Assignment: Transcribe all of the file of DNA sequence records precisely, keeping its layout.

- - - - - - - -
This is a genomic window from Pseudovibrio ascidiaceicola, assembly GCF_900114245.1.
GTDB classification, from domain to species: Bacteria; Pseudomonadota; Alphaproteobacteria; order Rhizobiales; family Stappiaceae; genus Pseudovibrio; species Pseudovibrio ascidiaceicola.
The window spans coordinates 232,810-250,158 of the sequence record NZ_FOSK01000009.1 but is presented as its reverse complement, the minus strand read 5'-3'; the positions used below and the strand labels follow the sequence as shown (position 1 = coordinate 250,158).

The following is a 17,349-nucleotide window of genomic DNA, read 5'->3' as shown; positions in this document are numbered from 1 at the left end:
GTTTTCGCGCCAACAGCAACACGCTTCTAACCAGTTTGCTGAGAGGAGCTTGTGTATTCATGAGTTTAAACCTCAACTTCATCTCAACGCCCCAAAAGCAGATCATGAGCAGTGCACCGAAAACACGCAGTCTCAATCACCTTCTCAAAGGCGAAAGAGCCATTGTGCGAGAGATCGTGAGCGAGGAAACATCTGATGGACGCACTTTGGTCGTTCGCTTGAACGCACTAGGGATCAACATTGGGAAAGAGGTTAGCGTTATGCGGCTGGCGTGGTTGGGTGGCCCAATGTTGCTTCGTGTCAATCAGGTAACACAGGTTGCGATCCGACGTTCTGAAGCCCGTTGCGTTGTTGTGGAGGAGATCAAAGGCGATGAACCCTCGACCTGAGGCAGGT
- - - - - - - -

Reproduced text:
This is a genomic window from Pseudovibrio ascidiaceicola, assembly GCF_900114245.1.
GTDB classification, from domain to species: Bacteria; Pseudomonadota; Alphaproteobacteria; order Rhizobiales; family Stappiaceae; genus Pseudovibrio; species Pseudovibrio ascidiaceicola.
The window spans coordinates 232,810-250,158 of the sequence record NZ_FOSK01000009.1 but is presented as its reverse complement, the minus strand read 5'-3'; the positions used below and the strand labels follow the sequence as shown (position 1 = coordinate 250,158).

The following is a 17,349-nucleotide window of genomic DNA, read 5'->3' as shown; positions in this document are numbered from 1 at the left end:
GTTTTCGCGCCAACAGCAACACGCTTCTAACCAGTTTGCTGAGAGGAGCTTGTGTATTCATGAGTTTAAACCTCAACTTCATCTCAACGCCCCAAAAGCAGATCATGAGCAGTGCACCGAAAACACGCAGTCTCAATCACCTTCTCAAAGGCGAAAGAGCCATTGTGCGAGAGATCGTGAGCGAGGAAACATCTGATGGACGCACTTTGGTCGTTCGCTTGAACGCACTAGGGATCAACATTGGGAAAGAGGTTAGCGTTATGCGGCTGGCGTGGTTGGGTGGCCCAATGTTGCTTCGTGTCAATCAGGTAACACAGGTTGCGATCCGACGTTCTGAAGCCCGTTGCGTTGTTGTGGAGGAGATCAAAGGCGATGAACCCTCGACCTGAGGCAGGT